KUALA LUMPUR: The rising incidences of computer hackings in Malaysia has prompted Deputy Prime Minister Datuk Seri Najib Tun Razak to call on government agencies and the private sector to equip relevant personnel with the latest knowledge, skills and tools to combat such risks.
“The concept of security in the cyberworld and the role of the chief security officer (CSO) in the K-Economy context has changed,” he said after launching the Hacker Halted 2004 seminar here recently.
“The new role of a CSO should not only be to maintain physical security as well as control access by any individual to an organisation's premises and assets, but also to its (computer) networks.”
According to him, statistics from the National ICT Security and Emergency Response Centre (Niser) show that the number of webpage defacements in the country increased to 231 this quarter, compared with just six in the last quarter of 2003.
“Defensive, reactive approaches are no longer adequate. Organisations need to be proactive in handling information security issues. You will need to better understand the minds and the modus operandi used by hackers,” Najib said.
He also stressed that aside from training their IT personnel, organisations must also take steps to ensure that the ordinary employees are adequately educated on information security policies.
“Evidence shows that most security breaches occur through non-IT personnel who are not fully aware of the consequences of their actions.
“Unless everyone connected to the Internet understands the impact of inadvertent security breaches, vulnerabilities will continue to exist for hackers to exploit and wreak havoc,” he warned.
Najib also suggested that a permanent forum or platform be created to enable members of the IT security fraternity to share the latest information, skills and technologies with one another.
“As we become more integrated with the global trading, commercial and investment environment, we will need to create a community of ethically trained IT security professionals who will be at the forefront of our war against hackers.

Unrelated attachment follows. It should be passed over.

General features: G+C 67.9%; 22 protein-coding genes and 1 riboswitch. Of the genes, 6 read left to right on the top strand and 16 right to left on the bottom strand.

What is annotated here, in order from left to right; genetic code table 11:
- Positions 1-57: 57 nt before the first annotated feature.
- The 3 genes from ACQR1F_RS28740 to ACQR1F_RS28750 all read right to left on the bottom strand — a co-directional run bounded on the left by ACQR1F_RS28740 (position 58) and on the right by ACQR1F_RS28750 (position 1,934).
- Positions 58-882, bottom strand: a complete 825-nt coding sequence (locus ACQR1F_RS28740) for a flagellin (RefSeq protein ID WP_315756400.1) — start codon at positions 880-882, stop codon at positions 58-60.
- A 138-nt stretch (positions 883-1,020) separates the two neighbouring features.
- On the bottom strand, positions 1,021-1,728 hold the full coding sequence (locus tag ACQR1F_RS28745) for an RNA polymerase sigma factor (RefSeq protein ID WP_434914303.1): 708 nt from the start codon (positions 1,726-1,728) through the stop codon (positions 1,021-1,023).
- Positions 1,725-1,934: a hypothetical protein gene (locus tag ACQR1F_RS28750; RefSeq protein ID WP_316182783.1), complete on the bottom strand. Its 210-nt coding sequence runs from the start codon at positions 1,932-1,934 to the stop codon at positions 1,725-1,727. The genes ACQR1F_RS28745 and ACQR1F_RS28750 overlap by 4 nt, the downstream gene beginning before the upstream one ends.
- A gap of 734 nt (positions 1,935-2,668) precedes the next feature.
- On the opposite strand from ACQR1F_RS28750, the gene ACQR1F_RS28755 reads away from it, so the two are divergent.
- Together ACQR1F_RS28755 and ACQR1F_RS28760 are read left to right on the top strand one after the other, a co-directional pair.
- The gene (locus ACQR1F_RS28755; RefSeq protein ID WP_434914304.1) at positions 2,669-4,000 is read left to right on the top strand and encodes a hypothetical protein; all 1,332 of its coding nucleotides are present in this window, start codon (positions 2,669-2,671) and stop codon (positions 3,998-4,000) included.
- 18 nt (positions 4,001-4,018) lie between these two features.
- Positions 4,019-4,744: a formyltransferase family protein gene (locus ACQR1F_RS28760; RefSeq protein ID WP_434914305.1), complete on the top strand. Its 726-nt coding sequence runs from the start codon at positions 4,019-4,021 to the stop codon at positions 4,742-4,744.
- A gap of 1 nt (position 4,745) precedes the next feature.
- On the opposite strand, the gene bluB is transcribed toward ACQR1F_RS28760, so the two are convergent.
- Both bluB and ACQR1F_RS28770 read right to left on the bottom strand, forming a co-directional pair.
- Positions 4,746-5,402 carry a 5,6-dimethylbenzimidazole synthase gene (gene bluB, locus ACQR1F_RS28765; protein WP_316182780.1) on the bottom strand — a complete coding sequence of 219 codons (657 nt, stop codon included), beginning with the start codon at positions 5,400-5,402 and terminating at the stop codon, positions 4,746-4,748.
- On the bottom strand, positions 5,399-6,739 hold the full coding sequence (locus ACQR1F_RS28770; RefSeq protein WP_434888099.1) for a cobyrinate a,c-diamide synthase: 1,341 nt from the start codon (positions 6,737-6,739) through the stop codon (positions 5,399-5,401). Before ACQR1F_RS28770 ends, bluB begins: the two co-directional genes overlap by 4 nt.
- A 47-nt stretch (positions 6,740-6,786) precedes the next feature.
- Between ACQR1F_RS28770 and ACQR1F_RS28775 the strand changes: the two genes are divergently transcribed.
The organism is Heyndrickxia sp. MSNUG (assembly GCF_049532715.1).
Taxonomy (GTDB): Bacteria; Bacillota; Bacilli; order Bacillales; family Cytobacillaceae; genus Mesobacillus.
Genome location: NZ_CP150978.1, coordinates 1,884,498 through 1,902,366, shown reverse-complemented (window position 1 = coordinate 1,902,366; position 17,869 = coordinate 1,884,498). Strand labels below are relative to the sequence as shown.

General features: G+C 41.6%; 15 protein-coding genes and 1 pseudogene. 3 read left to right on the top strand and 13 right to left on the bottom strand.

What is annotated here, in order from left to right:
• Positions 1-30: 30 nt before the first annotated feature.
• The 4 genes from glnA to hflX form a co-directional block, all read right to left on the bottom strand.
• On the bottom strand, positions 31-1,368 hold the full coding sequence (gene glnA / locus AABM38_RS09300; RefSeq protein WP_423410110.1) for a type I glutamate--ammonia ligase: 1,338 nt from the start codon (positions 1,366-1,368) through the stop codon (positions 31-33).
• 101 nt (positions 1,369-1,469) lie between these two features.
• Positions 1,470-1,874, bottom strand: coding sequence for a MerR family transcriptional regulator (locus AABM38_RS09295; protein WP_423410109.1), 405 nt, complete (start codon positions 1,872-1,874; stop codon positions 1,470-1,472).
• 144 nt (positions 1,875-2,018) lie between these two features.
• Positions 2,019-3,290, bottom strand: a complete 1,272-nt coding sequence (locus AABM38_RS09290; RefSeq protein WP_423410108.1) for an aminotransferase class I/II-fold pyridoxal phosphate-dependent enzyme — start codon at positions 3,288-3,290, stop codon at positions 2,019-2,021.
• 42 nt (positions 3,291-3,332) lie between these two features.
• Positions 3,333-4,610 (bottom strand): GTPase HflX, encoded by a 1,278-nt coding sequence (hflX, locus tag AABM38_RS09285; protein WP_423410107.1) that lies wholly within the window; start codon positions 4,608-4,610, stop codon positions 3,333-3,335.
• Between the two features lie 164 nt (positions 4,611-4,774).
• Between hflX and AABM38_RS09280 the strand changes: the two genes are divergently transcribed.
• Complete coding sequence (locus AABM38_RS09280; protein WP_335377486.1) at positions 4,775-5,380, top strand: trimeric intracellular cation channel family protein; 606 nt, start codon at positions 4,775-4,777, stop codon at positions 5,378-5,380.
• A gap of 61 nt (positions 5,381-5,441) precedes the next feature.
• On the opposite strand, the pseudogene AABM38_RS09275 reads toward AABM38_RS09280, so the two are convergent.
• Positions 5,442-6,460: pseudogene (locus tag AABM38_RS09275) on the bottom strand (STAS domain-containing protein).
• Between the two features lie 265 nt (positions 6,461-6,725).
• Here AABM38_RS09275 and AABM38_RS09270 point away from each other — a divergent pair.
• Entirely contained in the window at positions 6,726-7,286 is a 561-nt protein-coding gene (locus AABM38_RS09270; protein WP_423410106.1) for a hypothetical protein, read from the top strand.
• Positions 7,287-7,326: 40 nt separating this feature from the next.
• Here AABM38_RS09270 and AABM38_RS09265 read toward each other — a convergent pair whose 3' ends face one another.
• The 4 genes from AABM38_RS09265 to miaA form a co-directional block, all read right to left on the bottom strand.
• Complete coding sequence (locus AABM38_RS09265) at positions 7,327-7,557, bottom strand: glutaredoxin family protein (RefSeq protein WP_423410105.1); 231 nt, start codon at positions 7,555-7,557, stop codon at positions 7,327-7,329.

“For this forum or platform to be effective, the public and the private sector must form a balanced partnership – one that respects an individual organisation’s right to privacy but at the same time encourages a vital exchange of skills, knowledge and experience.
“I believe this platform will in time enable us to combat the network of hackers, many of whom belong to a forum of their own and are constantly exchanging ideas and tools worldwide.”
Lt Col Husin Jazri, director of Niser, concurred with Najib's suggestion.
“It is time for the good guys to sit down and help each other,” he said, adding that single-handedly taking on ICT security threats was no longer effective today. Husin was a panellist at the seminar.
According to Najib, three new cyberlaws, aimed at helping to preserve and protect Malaysian information networks, are set to be tabled in Parliament soon. These are the Privacy Protection Act, Electronic Transaction Act and the Electronic Government Activities Act.
It was reported earlier that the parliamentary debates on the three Acts, scheduled for last March, had been delayed due to “time constraints.”
Najib added that the Government was currently examining the issue of spamming.
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